Part 4 of ‘Stolen Oscars?’ focuses on 8 Supporting Actors and just 2 Supporting Actresses.
1944 Barry Fitzgerald in Going My Way
Fitzgerald got his Oscar for virtually being himself. In fact, all his movie roles were very similar. In this picture he played an Irish priest, Father Fitzgibbon. Even the name was similar to his own. He made 50 movies and played an Irishman in every one of them. Indeed, his accent was too broad to play anyone else. In The Quiet Man (1952) his real-life brother Arthur Shields joined him in the cast.
My choice? Clifton Webb in Laura
There were two old actors who could play acid-tongued intellectuals very convincingly indeed. One was George Sanders, the other Clifton Webb. The role of columnist Waldo Lydecker in Laura was made for him and he should have won the Best Supporting Academy Award for playing it.
1959 Hugh Griffith in Ben-Hur
Griffith played Sheik Ilderim in Ben-Hur. For reasons known only to the voters this was enough to earn him the Oscar. It seems that everybody involved with the picture picked up a statuette, the only exceptions being Stephen Boyd and the guy who sold ice-creams on the set. I am trying to visualize something that might have secured victory for Griffith, but nothing is coming.
My choice? George C, Scott in Anatomy of a Murder
Scott is scintillating as the Assistant State Attorney in this courtroom drama, much as he would be in several classy performances throughout his career. If losing to Griffith bugged him (and I imagine it did), then his disappointment was only going to escalate in two years’ time.
1961 George Chakiris in West Side Story
Chakiris was a dancer, by all accounts a silky and explosive one. If you look closely at Marilyn Monroe’s ‘Diamonds are a Girl’s Best Friend’ number in Gentlemen Prefer Blondes (1953), you will see him as one of the tuxedo-clad chorus guys. Then, out of the blue, he snags a Supporting Oscar for West Side Story. It had to be for his dancing. George’s final film role was in 1990 as a vampire in a ‘schlocker’ called Pale Blood. He now designs silver jewellery for a living.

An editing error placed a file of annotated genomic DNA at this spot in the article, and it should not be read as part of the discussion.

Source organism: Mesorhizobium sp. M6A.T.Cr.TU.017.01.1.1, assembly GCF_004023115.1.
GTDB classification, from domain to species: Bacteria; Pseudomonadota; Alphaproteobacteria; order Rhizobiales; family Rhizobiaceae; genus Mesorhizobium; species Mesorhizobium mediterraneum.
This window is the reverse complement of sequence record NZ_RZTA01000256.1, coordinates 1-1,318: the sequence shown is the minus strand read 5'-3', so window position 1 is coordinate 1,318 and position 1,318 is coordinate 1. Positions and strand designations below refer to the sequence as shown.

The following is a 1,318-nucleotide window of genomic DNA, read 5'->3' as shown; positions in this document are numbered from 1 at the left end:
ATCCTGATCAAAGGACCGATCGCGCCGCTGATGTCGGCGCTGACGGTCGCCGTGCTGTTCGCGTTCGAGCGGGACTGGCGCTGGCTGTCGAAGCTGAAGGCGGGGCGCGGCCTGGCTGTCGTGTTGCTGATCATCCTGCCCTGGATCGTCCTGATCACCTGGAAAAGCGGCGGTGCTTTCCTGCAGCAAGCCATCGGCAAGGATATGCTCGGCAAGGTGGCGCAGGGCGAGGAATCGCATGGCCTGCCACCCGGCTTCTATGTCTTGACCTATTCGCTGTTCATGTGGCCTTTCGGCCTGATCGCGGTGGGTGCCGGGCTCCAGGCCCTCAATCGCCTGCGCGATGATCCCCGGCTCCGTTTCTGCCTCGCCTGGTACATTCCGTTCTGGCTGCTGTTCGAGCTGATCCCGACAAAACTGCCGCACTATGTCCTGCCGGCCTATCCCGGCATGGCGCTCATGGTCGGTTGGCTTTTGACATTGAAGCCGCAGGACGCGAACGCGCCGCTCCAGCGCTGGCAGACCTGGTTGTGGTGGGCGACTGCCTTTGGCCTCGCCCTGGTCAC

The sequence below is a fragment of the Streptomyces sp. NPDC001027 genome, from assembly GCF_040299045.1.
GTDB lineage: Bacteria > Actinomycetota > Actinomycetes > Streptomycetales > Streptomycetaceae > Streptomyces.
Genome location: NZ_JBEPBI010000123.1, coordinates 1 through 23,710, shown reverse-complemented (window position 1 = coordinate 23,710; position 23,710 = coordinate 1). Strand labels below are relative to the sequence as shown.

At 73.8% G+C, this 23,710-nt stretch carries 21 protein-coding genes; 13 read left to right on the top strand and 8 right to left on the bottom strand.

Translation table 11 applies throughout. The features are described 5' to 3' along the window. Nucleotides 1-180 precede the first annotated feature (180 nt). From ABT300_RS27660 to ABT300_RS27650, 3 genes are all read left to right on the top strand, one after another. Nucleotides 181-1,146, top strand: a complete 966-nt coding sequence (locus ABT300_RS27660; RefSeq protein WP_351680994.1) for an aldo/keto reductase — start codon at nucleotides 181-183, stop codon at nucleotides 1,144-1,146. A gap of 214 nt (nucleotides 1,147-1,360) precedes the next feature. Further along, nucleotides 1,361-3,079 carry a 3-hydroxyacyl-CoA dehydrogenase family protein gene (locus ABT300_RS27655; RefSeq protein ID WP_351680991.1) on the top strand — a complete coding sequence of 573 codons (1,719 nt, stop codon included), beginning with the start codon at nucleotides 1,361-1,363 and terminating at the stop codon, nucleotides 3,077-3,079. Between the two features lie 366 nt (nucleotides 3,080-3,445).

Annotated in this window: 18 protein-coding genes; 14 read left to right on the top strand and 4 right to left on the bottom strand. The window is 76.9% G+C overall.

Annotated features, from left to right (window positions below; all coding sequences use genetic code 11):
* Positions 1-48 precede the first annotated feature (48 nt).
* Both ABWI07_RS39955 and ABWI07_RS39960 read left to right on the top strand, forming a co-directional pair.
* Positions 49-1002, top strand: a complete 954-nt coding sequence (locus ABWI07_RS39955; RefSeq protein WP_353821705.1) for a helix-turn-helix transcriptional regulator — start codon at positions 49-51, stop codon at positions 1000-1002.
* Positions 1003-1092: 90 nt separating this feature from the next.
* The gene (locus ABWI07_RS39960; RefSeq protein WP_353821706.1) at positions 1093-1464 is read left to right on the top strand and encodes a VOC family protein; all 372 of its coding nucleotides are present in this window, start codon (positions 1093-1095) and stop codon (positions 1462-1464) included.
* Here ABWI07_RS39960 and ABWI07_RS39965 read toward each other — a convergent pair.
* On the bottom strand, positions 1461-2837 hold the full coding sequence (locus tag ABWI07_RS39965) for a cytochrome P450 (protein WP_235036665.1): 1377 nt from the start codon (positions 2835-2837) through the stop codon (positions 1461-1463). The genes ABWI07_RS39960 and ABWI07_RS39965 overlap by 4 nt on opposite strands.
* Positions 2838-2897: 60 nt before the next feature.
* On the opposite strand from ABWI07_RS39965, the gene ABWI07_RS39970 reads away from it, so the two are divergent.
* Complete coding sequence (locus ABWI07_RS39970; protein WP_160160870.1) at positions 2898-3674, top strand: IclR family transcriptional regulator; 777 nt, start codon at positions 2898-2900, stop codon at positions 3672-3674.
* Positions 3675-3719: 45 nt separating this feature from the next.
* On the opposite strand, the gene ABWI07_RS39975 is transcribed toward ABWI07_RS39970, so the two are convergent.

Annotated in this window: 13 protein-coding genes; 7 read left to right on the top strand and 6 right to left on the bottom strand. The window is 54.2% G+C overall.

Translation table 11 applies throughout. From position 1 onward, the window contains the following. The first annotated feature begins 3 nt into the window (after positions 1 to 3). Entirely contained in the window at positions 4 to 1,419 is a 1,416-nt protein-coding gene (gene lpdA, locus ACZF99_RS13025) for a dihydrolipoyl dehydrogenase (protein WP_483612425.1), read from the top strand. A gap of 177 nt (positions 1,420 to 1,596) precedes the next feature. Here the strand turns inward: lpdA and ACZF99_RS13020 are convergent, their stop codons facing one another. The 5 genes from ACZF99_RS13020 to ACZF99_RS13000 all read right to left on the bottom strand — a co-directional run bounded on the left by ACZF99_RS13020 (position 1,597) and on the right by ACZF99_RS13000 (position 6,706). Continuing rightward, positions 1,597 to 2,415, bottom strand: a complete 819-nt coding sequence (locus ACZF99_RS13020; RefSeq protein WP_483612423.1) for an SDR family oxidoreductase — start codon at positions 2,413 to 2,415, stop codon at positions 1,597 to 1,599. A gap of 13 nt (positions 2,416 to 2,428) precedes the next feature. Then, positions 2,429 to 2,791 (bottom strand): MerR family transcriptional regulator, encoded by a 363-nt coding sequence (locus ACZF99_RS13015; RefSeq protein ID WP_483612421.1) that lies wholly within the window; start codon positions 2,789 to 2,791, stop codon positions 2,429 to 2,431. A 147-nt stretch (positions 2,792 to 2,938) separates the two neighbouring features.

My Choice? George C. Scott in The Hustler
It would be fair to say that the easily excitable George lost interest in the Academy Awards altogether when Chakiris danced off with the Oscar he must surely have thought was his this year. At least in 1959 he had lost to an actor. Anyway, it seems he stewed over this for almost a decade, the result being that in 1970, when he finally won for Patton, he politely told the Academy to ‘shove it’. It is worth noting, however, that he did not reject the nomination for Patton, but waited until after he had won to make his protest. Anyway, his masterly playing of Bert Gordon in The Hustler should have easily won in ’61.
1970 John Mills in Ryan’s Daughter
John Mills’ career was studded with excellent performances, none of which earned him an Oscar. He had very little to do in Ryan’s Daughter, given that he was a deaf mute imbecile buried under a ton of make-up, yet the Academy members picked this picture to honour him. It reeked of ‘lifetime achievement award’ to me.
My choice? Gene Hackman in I Never Sang For My Father
The consummate professional, Hackman delivers a wonderfully moving portrayal here and deserved recognition for it. I would love to be a fly on the wall in the Hackman home next morning at breakfast. I wonder what the conversation would have been about.
1972 Joel Grey in Cabaret
Joel Grey won his Oscar for portraying the bisexual emcee at Berlin’s decadent Kit Kat Club in pre-Hitler days. Given that Joel later came out as a gay man, this was no great stretch for him, but the picture won just about everything except Best Picture (that rightfully went to The Godfather), and Grey picked up awards across the board for a role he had perfected long ago on the stage. He was very good, but I happen to think there was a better performance that year.
My choice? Al Pacino in The Godfather
Big Al should not have even been in the Supporting Actor category this year, but once there he should have bolted in. No doubt James Caan and Robert Duvall took votes from him. Just one of many ‘dud’ results in Oscar history.
1985 Don Ameche in Cocoon